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Jan. 28, 2006 — For 26 years Joyce Urch of Coventry, England, listened to her family grow — five kids, 12 grandkids, three great-grandkids.
She listened, but she couldn't see them. Blinded by a hereditary illness, Joyce was resigned to a life of blackness.
Then one day, she was rushed to the hospital with chest pains. Doctors described her as lifeless. She had suffered a heart attack and kidney failure.
Then Urch woke up after a lifesaving operation and opened her eyes. She could see.
"I shouted, I did," Urch said. "I said, 'I'm back, I'm back.' "
Big Changes Over 26 Years
Her daughter Carol O'Beirne called the rest of the family, including Eric Urch, Joyce's husband of nearly 50 years. He looked a little different than Joyce remembered.
"I thought to myself, he was so lovely at one time," Joyce Urch said. "Now he's getting old and gray."
"She leaned forward," Eric Urch said, "and she just looked at me and said, 'Haven't you got old.' And I said, 'Wait 'til you have a look in the mirror.' "
She soon learned that a lot of things had changed.
In 1979, when she went blind, there were no escalators in Coventry. On her first visit to a mall, she was amazed by these 'moving staircases' and also amazed by the stores where husband Eric had been buying her clothes all these years. Her other surprises included traffic lights, new road signs and new cars.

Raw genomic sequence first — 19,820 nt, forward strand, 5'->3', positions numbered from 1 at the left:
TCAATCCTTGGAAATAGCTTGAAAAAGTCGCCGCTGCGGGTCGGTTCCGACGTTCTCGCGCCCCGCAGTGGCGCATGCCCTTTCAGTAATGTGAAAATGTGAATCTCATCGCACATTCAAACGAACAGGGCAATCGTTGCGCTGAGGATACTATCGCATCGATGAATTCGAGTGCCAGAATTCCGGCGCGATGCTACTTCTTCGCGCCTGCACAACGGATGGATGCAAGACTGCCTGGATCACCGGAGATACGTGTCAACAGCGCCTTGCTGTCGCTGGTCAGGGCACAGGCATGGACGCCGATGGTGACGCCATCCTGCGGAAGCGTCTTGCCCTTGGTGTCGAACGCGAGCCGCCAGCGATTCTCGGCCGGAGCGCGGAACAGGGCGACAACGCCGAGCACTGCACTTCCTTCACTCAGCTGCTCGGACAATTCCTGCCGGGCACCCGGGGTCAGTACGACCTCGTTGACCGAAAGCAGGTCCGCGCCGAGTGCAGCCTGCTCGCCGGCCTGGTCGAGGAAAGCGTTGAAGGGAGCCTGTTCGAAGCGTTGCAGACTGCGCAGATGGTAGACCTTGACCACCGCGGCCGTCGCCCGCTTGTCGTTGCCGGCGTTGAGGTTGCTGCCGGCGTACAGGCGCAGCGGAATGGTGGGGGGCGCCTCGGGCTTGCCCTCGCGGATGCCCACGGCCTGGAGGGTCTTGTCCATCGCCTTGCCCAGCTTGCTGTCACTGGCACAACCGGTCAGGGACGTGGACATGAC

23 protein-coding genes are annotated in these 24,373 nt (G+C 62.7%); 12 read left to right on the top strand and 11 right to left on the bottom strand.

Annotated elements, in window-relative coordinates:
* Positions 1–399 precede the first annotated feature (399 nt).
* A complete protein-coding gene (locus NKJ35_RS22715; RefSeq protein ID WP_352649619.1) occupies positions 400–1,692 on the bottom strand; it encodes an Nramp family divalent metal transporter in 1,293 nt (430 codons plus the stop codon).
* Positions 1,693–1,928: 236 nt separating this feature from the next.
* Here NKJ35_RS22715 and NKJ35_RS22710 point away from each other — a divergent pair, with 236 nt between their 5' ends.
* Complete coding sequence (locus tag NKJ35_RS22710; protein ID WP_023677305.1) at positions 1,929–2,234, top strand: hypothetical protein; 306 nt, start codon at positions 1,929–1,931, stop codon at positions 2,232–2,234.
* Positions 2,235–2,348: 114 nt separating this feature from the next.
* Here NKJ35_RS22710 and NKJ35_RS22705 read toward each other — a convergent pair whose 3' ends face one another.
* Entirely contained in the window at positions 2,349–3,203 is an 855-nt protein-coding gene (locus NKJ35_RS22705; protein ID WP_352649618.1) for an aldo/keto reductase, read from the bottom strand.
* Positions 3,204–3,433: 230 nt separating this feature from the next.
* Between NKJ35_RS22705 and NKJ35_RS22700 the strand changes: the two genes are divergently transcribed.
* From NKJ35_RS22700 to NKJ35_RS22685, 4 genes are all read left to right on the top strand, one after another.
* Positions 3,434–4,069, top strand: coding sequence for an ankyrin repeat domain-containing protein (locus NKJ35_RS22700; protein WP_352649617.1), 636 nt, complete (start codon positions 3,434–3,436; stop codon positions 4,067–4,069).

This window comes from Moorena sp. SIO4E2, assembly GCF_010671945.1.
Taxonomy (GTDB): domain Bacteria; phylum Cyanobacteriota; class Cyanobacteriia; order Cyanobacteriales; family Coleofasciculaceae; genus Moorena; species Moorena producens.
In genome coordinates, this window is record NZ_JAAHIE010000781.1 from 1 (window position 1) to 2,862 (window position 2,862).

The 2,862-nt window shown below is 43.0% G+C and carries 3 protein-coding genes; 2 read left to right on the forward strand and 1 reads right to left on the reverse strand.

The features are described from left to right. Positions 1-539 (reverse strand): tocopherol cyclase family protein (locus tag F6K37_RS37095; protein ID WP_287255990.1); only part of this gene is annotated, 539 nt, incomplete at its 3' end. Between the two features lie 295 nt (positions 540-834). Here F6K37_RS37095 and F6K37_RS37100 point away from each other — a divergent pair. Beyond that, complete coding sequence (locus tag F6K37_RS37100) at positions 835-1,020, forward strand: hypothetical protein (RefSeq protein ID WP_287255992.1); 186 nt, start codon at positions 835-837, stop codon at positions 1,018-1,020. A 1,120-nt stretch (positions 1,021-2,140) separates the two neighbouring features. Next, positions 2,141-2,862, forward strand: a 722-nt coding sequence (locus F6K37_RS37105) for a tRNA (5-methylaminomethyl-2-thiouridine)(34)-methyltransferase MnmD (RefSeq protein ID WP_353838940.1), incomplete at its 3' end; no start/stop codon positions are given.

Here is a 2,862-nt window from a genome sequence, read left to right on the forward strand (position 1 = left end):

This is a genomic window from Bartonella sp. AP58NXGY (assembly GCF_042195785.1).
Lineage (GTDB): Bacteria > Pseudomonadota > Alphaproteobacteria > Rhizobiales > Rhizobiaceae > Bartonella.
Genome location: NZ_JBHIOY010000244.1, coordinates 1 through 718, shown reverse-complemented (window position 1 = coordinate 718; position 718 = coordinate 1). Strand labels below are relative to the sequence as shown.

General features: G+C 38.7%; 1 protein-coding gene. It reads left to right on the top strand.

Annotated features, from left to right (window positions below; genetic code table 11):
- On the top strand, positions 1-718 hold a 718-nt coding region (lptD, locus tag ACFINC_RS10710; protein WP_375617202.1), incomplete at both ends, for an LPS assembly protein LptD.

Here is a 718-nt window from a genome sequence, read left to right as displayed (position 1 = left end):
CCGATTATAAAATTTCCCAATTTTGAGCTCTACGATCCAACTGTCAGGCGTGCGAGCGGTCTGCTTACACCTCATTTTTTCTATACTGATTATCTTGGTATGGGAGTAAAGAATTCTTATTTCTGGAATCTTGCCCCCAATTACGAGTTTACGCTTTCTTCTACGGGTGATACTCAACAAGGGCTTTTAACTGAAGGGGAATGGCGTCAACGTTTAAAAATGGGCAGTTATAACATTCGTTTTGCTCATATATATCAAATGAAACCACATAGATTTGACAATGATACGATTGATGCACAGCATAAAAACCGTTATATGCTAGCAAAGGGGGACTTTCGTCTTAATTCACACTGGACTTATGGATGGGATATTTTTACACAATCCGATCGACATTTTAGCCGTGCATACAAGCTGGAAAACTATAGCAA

Sight Restoration Baffles Experts
No one really knows why Joyce Urch can see again.
"It's obviously unexpected," said Martin Been, Joyce Urch's cardiologist. "It's a fantastic side effect of what happened — a rather dramatic way for it to happen but it's wonderful. I wish I knew why."
Joyce's family doesn't care why.
"There's no other answer than a miracle, to us," O'Beirne said. "We really do find it a miracle, don't we? To have our mum and to have her seeing is wonderful, it really is."
Dr. Deepinder Dhaliwal, director of the Laser/Vision Center at University of Pittsburgh Medical Center, who has not treated Urch, offered two theories as to why she can see again.
"The most common form of reversible blindness is cataracts, a clouding of the lenses," Dhaliwal said.
"You can dislocate cataracts with trauma to the head," she added. "I really think she must have had cataracts, very dense cataracts, and when they were resuscitating her, they may have shook her or bumped her in such a way as to dislocate those cataracts."
Dhaliwal's other theory is that Urch was suffering from functional blindness, where something going on in the brain — as opposed to the eyes — blocks the person from seeing.
Perhaps, in Urch's "altered state of consciousness, those blockages were then removed and she could see again," Dhaliwal said.
Dhaliwal said she had never seen a case of blindness reversed without surgical intervention, but had read about such cases. Urch's case, however, differed from those in its time span.
"The timetable for that visual recovery is days or weeks, and not nearly three decades," Dhaliwal said.